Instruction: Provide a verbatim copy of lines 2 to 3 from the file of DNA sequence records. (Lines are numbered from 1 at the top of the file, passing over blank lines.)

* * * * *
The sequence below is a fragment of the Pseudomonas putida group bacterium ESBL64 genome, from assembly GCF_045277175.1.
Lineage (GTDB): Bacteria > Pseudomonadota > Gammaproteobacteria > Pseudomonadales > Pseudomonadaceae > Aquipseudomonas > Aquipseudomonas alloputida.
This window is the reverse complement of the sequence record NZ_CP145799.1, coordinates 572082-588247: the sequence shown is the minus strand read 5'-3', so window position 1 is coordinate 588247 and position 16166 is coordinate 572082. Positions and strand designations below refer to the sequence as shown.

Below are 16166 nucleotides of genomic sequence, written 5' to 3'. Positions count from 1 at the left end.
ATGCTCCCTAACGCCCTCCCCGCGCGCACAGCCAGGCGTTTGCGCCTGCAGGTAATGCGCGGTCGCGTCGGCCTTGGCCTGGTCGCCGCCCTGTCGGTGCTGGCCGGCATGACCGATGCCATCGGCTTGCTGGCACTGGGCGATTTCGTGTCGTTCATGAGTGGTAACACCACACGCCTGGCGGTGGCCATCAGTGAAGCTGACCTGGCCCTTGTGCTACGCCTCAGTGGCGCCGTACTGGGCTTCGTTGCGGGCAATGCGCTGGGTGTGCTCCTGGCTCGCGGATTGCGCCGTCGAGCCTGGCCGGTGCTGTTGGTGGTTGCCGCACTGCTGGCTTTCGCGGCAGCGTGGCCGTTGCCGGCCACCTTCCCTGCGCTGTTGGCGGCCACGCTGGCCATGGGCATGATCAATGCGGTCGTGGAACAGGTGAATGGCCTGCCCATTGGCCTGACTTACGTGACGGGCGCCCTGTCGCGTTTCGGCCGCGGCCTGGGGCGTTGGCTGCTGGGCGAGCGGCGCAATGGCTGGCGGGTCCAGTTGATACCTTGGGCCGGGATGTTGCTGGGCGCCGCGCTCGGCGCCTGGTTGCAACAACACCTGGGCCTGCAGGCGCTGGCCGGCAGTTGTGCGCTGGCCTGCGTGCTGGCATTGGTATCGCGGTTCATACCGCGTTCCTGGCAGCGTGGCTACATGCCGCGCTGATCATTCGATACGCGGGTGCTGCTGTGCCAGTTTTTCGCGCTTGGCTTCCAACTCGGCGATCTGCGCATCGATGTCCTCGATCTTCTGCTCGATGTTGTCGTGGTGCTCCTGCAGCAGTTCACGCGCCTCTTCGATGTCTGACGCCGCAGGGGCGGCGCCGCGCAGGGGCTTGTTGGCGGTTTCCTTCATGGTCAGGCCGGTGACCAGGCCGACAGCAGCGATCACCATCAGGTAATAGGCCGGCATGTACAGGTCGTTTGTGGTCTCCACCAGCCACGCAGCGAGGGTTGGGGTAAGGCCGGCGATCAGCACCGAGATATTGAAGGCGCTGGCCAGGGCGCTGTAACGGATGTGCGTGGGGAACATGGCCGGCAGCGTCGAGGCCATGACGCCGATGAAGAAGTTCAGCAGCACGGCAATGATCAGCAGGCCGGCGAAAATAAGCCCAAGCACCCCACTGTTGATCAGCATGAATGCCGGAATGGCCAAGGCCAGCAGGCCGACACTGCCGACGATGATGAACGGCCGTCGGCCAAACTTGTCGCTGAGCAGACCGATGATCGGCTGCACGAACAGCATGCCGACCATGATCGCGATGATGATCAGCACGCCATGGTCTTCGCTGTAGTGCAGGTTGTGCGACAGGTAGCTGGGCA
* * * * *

Lineage (GTDB): Bacteria > Pseudomonadota > Gammaproteobacteria > Pseudomonadales > Pseudomonadaceae > Aquipseudomonas > Aquipseudomonas alloputida.
This window is the reverse complement of the sequence record NZ_CP145799.1, coordinates 572082-588247: the sequence shown is the minus strand read 5'-3', so window position 1 is coordinate 588247 and position 16166 is coordinate 572082. Positions and strand designations below refer to the sequence as shown.